Caregiver Tip, Practice, Practice Tool • January 4, 2019
Yesterday you and your child attended a spectacularly fun class and even earned bonus brownie points by practicing your bow hold right before bed. Brava!
Now it’s the day after class. You have a homesheet to set you on your way, but it says to focus on bowholds, notes from a scale, and preparing for a concert. How much time should you spend on bowholds? Your child doesn’t like a particular song because it is tricky – is it okay to skip it this week? There are so many ideas that go into planning your practice that it can be overwhelming. So you let your child play through their favorite two songs and you call it a day and eat some ice cream.
Feel familiar? You aren’t alone, but let’s put our spoons down and figure out how to make this easier and more helpful to your child.
In our Parent Workshops, Ruth Meints (String Sprouts creator) has given us insight into the practice plan from the famed violinist, Ivan Galamian. In short, his practice plan can be divided into three sections:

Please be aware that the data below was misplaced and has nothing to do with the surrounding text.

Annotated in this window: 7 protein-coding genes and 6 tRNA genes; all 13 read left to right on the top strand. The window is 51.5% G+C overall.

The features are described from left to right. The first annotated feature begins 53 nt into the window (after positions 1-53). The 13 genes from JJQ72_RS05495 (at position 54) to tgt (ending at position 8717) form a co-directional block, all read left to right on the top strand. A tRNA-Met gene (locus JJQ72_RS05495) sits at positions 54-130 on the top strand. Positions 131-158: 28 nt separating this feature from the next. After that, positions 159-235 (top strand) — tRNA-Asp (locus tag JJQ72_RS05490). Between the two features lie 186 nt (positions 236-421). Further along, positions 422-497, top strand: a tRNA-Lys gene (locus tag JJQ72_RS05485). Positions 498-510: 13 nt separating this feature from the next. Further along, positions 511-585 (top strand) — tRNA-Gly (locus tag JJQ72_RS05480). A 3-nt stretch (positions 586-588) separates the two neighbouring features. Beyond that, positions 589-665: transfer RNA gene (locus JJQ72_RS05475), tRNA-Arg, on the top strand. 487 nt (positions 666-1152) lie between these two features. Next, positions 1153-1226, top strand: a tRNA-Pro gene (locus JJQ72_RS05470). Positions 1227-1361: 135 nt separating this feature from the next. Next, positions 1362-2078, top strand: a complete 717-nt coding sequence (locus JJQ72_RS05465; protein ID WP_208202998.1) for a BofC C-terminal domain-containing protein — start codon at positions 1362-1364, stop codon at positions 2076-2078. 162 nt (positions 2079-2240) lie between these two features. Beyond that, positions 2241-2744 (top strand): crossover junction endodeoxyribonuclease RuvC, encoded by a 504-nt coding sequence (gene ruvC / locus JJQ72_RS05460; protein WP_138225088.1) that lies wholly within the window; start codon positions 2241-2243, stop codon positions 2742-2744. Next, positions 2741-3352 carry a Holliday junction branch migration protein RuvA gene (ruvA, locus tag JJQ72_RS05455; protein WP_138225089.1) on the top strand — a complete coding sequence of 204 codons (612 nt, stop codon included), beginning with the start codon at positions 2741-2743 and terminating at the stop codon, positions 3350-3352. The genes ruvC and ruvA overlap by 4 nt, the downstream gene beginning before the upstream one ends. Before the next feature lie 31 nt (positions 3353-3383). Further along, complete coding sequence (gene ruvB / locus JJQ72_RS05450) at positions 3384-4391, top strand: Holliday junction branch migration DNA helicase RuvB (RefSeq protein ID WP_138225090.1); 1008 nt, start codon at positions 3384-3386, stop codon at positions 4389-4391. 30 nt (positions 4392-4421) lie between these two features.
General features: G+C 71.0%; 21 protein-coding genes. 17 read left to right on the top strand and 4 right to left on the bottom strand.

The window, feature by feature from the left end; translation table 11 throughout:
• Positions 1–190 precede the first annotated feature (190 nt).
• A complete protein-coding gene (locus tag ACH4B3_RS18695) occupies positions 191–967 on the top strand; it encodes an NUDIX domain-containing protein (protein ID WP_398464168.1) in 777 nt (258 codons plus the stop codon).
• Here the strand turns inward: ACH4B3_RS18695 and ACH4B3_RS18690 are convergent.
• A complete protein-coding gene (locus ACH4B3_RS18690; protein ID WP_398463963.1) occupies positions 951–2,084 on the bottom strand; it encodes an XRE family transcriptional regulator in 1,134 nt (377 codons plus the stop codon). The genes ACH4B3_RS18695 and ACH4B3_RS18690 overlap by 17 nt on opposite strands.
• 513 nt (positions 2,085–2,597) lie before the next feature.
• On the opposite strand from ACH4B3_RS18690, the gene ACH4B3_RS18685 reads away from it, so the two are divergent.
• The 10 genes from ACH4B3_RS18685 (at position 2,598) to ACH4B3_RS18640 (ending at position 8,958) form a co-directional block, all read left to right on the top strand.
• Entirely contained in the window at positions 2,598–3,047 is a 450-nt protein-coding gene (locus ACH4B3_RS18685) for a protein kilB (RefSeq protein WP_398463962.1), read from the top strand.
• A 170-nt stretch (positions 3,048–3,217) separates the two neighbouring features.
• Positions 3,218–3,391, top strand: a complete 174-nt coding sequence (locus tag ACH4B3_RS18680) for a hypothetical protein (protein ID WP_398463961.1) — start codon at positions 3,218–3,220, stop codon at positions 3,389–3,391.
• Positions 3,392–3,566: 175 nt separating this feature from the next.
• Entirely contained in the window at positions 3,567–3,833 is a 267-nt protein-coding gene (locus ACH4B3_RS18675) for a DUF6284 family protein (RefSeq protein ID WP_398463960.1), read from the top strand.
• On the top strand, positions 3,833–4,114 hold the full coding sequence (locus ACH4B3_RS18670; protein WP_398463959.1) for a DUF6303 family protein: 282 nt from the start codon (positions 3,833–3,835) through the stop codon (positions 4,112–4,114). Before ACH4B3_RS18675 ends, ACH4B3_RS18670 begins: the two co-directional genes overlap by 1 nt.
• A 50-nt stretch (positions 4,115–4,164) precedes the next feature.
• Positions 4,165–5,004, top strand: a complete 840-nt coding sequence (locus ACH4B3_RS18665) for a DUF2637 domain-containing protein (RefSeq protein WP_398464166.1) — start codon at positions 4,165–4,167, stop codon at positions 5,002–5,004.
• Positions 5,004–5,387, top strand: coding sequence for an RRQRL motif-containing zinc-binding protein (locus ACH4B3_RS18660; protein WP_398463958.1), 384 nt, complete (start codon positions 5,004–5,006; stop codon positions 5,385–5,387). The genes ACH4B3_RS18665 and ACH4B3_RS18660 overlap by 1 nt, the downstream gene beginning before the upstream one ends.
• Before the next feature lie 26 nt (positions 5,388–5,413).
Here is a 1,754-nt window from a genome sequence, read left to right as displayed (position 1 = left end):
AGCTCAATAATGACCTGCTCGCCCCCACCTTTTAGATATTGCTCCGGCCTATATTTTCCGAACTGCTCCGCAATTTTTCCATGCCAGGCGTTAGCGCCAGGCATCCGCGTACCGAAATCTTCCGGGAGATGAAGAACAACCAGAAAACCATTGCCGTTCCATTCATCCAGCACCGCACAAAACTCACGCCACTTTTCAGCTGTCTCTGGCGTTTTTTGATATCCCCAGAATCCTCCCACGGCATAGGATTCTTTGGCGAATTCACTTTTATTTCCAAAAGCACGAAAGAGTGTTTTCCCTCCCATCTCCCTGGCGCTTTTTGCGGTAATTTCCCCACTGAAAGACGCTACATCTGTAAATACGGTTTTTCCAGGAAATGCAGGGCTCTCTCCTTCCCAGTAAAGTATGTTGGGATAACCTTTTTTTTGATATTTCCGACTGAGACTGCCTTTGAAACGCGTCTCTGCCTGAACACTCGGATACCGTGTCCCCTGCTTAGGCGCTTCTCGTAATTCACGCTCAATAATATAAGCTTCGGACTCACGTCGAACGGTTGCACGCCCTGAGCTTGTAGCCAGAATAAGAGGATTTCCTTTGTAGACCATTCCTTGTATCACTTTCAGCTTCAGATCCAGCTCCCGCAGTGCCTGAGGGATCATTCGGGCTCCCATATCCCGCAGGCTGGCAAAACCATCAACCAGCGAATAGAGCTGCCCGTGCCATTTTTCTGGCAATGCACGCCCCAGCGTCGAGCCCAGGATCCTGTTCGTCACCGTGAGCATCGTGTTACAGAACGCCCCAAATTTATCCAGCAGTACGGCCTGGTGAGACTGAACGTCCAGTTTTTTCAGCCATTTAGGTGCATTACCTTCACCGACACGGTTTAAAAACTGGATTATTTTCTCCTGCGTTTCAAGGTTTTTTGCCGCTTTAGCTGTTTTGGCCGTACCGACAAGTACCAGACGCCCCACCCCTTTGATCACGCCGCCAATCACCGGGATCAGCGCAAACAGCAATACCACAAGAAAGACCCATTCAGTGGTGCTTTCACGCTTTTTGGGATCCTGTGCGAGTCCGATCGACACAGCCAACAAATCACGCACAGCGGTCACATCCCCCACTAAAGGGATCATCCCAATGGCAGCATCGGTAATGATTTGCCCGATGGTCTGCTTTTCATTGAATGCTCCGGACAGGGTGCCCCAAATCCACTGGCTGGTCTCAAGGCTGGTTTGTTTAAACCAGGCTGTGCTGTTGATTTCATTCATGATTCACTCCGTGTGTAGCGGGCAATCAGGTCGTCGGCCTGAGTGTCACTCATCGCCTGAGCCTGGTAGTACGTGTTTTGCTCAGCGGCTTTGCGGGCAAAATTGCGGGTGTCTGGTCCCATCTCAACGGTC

This is where you spend time on a few notes/small passage and execute tools like repetitions, review songs with a technique focus, and working on specific skills (a part of the bowhold, posture, bow alley).
Here you work on note flash cards, identifying scales, finding notes on the fingerboard, and a lot of non-instrument practice.
Many music students enjoy the performance section of practice and spend more time in that piece of the pie, but if they don’t continue gaining skills in the musicianship and note reading pie pieces, they won’t have much to add to the performance slice.
This is “pretending to perform” by playing through a piece and then evaluating the good, the bad, and the what’s-next.
To help identify these areas, I’ve created a practice chart worksheet to help you organize your practice pie. There is a section to help you take your homework and categorize which piece of the pie it belongs in, and then areas to record how the practices progress, goals your teacher has given you, and questions that pop up.
Click HERE for the practice chart to download.
Click HERE to see an example chart filled out!